Business Community Government

Food back in, events out at Olalla Bay Market

Posted on March 31st, 2024 By:

Olalla Bay Market has resumed on-site food and drink service after Kitsap County forbid it for a week.

The country store announced on its Facebook page on March 21 that Kitsap County told them to “immediately cease live music and on-site food service. We cancelled open mic for tonight and we are working to address the concerns brought forward in this letter, as we have been for the past 3+ years. We hope to resume our normal operations as soon as possible.”

The post, which included the notice from the county, said the market could still sell takeout food and retail grocery and gift items. It encouraged customers to support its 15 employees. The message drew nearly 600 comments, many criticizing the county.

The view from the patio at Olalla Bay Market. Charlee Glock-Jackson

A week later, on March 28, the market posted that it was back to full service. More than 200 commenters offered congratulations.

Then, on April 2, the market posted on its Facebook page that the county letter triggered the state Liquor and Cannabis Control Board to ban it from serving alcohol. “We were informed yesterday afternoon that OBM cannot serve or sell any alcohol (including from our coolers) until such time as the county makes its ruling on the use of our property,” it states. “We are open and serving food for onsite consumption and takeaway.”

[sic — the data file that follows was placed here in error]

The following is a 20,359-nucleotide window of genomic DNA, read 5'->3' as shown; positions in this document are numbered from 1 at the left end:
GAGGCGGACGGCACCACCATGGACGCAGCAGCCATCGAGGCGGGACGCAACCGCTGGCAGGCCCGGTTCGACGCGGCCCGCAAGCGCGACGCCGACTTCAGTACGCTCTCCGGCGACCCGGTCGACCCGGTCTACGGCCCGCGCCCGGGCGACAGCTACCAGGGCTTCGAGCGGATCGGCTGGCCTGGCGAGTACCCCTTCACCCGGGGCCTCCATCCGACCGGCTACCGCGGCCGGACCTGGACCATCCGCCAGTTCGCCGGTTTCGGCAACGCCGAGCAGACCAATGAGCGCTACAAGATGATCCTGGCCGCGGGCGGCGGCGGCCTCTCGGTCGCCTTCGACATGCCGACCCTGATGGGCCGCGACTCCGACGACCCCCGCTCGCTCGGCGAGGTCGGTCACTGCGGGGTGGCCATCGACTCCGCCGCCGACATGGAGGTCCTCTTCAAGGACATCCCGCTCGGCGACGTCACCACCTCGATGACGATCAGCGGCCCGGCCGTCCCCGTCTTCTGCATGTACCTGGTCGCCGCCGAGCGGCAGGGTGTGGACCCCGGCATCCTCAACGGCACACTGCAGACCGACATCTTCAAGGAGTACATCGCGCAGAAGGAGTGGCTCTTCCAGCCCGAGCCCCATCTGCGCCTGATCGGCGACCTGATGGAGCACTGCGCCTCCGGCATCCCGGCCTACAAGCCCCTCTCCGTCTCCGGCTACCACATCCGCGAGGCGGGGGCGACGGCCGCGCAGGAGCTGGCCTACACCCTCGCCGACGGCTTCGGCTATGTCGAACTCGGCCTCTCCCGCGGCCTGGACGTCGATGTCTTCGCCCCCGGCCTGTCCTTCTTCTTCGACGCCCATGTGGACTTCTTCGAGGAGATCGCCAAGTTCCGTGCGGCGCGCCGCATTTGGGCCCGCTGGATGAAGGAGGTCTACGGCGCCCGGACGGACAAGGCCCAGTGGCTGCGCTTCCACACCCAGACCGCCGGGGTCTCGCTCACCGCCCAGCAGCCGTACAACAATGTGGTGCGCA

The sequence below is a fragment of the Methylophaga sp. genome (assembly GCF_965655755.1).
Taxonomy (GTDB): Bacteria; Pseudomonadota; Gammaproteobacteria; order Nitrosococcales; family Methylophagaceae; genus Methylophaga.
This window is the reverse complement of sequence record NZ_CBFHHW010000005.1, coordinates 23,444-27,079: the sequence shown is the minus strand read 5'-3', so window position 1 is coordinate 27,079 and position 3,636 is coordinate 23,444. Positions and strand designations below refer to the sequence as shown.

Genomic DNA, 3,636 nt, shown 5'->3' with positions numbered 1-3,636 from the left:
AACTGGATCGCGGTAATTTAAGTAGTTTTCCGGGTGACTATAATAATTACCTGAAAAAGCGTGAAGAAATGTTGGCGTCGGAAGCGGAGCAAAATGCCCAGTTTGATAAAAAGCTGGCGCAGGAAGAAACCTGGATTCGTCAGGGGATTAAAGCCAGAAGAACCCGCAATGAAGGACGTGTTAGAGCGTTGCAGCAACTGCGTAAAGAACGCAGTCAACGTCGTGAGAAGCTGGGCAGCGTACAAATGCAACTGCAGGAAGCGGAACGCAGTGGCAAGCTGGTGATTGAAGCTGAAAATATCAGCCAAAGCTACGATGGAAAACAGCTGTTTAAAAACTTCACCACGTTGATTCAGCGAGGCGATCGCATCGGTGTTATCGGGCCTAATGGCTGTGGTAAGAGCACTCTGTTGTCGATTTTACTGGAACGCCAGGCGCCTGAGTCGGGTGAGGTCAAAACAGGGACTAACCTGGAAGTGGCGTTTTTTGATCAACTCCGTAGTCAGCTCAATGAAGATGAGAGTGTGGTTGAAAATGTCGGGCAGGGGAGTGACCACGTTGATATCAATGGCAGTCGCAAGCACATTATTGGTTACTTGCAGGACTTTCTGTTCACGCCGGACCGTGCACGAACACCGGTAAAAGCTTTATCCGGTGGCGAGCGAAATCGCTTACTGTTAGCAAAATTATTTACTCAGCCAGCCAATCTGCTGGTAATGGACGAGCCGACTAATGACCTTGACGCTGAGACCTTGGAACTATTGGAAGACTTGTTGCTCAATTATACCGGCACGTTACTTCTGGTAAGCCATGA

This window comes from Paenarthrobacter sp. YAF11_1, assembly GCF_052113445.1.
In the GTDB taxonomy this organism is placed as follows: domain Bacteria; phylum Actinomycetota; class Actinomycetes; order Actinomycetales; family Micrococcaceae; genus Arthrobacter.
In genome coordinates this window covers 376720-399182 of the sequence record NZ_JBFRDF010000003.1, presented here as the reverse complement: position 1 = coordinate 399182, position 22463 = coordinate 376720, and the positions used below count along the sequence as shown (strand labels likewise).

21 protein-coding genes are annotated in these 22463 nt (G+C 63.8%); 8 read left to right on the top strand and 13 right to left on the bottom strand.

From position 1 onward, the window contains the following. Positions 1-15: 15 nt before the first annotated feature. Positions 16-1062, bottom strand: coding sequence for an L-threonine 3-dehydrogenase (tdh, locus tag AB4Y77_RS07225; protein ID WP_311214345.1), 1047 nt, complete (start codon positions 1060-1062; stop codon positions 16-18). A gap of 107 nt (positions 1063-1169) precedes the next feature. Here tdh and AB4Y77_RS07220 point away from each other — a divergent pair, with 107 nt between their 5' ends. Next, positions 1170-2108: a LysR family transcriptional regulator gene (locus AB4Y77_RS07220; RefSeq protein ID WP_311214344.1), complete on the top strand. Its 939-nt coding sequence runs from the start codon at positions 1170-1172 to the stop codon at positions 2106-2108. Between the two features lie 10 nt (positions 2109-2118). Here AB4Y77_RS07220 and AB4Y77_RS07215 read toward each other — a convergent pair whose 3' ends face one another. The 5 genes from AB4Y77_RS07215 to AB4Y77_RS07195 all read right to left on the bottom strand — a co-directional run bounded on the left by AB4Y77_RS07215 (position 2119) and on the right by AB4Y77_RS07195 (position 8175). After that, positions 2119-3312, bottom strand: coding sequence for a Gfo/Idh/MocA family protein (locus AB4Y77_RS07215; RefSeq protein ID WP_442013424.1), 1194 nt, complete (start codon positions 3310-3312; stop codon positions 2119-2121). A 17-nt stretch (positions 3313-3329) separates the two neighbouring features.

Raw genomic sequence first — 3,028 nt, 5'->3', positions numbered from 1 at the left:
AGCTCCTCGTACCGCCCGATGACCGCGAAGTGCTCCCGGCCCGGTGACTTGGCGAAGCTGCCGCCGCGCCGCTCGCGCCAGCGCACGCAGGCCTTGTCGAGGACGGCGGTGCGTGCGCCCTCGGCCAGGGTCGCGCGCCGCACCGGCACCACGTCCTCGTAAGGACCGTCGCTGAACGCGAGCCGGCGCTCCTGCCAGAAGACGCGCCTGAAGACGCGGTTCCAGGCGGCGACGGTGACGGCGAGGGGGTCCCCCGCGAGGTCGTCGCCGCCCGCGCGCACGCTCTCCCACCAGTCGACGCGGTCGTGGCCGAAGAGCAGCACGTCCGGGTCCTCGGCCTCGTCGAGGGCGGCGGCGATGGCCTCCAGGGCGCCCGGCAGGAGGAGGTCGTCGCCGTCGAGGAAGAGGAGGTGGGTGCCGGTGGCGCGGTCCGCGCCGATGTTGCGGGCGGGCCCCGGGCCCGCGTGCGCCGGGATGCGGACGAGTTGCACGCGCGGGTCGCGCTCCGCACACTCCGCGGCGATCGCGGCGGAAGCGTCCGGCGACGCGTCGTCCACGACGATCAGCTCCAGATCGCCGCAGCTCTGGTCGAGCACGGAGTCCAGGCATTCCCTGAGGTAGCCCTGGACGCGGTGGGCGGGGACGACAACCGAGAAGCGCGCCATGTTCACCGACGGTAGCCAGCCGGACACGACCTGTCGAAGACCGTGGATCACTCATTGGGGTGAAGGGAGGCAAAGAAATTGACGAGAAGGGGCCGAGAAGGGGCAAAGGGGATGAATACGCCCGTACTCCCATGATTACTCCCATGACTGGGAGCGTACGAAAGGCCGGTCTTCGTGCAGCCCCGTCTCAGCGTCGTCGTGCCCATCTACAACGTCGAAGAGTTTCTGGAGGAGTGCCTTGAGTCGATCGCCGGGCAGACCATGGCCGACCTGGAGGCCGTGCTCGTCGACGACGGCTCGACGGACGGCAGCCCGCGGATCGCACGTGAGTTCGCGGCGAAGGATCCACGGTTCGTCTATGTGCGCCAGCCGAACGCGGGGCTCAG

The ban was removed on Friday, April 5, according to the Facebook page.

But also Friday, a new post informed that on Monday morning, weather permitting, county employees will remove a raised brick flower  garden and repave the area in a move not related to OBM’s permit to fully operate or to a parking issue.

After a neighbor complained, the county re-measured and analyzed the garden’s location several times. Each time OBM was assured the garden was not in the county right-of-way, the post stated. However, county officials recently said the neighbor’s lawyer found a legal precedent in Spokane that now makes the removal necessary. Since the county was unaware of the precedent, the removal and repaving will be done at taxpayers’ expense, according to the post.

The county said it discussed plans to install a rain garden with the owners. “Without obtaining the required right-of-way permit, a 4-foot-high planter was constructed in open county right-of-way,” the county wrote in an email. “As installed, this 4-foot-high concrete block planter poses both visibility and safety concerns. Consequently, the Road Division of the Kitsap County Public Works Department will remove the unpermitted structure and restore the right of way to County standards next week.”

The flower bed that will be removed.

The flower bed that will be removed. OBM photo

“Obviously, we are disappointed that this is happening as the garden was created as a safety measure on a corner at which traffic speeds are sometimes a concern,” the post said. An update was added asking community members not to be angry at the workers.

“Remember that the workers dismantling the garden are members of our community just doing their jobs,” it states. “Let them do their work in peace.”

The property at 13965 Crescent Valley Road is zoned rural commercial, which allows restaurants. But Olalla Bay Market didn’t apply for that use when it opened on April 13, 2023, according to the letter from the Department of Community Development. Kitsap County gave owners Gregg and Claudia Olsen 30 days to reach compliance, during which the market can return to full service, the county told Gig Harbor Now.

Restaurant permit in the works

“A submitted permit is under review and we’re currently awaiting the ownership’s response to comments from our reviewers,” spokeswoman Krista Carlson said in an email Friday.